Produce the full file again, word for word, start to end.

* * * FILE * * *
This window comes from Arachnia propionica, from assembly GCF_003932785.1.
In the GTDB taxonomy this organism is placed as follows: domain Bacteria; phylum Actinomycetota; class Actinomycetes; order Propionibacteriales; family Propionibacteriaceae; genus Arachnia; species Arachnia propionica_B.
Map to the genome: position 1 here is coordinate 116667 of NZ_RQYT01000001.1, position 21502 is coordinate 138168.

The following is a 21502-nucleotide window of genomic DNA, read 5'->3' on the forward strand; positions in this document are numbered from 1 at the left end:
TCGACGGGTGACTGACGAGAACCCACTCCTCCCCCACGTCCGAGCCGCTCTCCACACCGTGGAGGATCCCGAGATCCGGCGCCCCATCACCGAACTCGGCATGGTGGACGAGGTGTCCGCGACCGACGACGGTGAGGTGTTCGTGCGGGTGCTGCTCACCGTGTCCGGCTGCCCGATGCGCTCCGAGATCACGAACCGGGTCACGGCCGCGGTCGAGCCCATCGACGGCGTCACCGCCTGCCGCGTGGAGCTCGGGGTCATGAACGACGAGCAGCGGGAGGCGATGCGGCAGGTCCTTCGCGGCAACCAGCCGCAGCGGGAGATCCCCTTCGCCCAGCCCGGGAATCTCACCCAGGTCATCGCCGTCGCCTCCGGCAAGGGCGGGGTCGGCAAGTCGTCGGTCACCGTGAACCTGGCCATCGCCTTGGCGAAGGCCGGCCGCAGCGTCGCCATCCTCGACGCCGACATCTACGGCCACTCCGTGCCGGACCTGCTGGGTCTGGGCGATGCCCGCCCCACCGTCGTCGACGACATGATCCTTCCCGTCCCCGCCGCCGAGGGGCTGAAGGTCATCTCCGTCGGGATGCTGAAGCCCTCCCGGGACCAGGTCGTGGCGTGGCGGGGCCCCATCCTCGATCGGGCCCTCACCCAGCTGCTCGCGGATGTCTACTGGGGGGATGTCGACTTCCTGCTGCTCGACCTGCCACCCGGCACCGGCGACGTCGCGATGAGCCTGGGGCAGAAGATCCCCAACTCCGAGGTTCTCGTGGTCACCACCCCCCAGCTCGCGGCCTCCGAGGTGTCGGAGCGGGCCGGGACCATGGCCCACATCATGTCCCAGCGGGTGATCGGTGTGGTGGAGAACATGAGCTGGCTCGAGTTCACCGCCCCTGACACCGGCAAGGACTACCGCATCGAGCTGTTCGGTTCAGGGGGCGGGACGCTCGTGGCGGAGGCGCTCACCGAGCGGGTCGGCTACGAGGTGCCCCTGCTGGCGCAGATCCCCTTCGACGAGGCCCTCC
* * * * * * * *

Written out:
This window comes from Arachnia propionica, from assembly GCF_003932785.1.
In the GTDB taxonomy this organism is placed as follows: domain Bacteria; phylum Actinomycetota; class Actinomycetes; order Propionibacteriales; family Propionibacteriaceae; genus Arachnia; species Arachnia propionica_B.
Map to the genome: position 1 here is coordinate 116667 of NZ_RQYT01000001.1, position 21502 is coordinate 138168.

The following is a 21502-nucleotide window of genomic DNA, read 5'->3' on the forward strand; positions in this document are numbered from 1 at the left end:
TCGACGGGTGACTGACGAGAACCCACTCCTCCCCCACGTCCGAGCCGCTCTCCACACCGTGGAGGATCCCGAGATCCGGCGCCCCATCACCGAACTCGGCATGGTGGACGAGGTGTCCGCGACCGACGACGGTGAGGTGTTCGTGCGGGTGCTGCTCACCGTGTCCGGCTGCCCGATGCGCTCCGAGATCACGAACCGGGTCACGGCCGCGGTCGAGCCCATCGACGGCGTCACCGCCTGCCGCGTGGAGCTCGGGGTCATGAACGACGAGCAGCGGGAGGCGATGCGGCAGGTCCTTCGCGGCAACCAGCCGCAGCGGGAGATCCCCTTCGCCCAGCCCGGGAATCTCACCCAGGTCATCGCCGTCGCCTCCGGCAAGGGCGGGGTCGGCAAGTCGTCGGTCACCGTGAACCTGGCCATCGCCTTGGCGAAGGCCGGCCGCAGCGTCGCCATCCTCGACGCCGACATCTACGGCCACTCCGTGCCGGACCTGCTGGGTCTGGGCGATGCCCGCCCCACCGTCGTCGACGACATGATCCTTCCCGTCCCCGCCGCCGAGGGGCTGAAGGTCATCTCCGTCGGGATGCTGAAGCCCTCCCGGGACCAGGTCGTGGCGTGGCGGGGCCCCATCCTCGATCGGGCCCTCACCCAGCTGCTCGCGGATGTCTACTGGGGGGATGTCGACTTCCTGCTGCTCGACCTGCCACCCGGCACCGGCGACGTCGCGATGAGCCTGGGGCAGAAGATCCCCAACTCCGAGGTTCTCGTGGTCACCACCCCCCAGCTCGCGGCCTCCGAGGTGTCGGAGCGGGCCGGGACCATGGCCCACATCATGTCCCAGCGGGTGATCGGTGTGGTGGAGAACATGAGCTGGCTCGAGTTCACCGCCCCTGACACCGGCAAGGACTACCGCATCGAGCTGTTCGGTTCAGGGGGCGGGACGCTCGTGGCGGAGGCGCTCACCGAGCGGGTCGGCTACGAGGTGCCCCTGCTGGCGCAGATCCCCTTCGACGAGGCCCTCC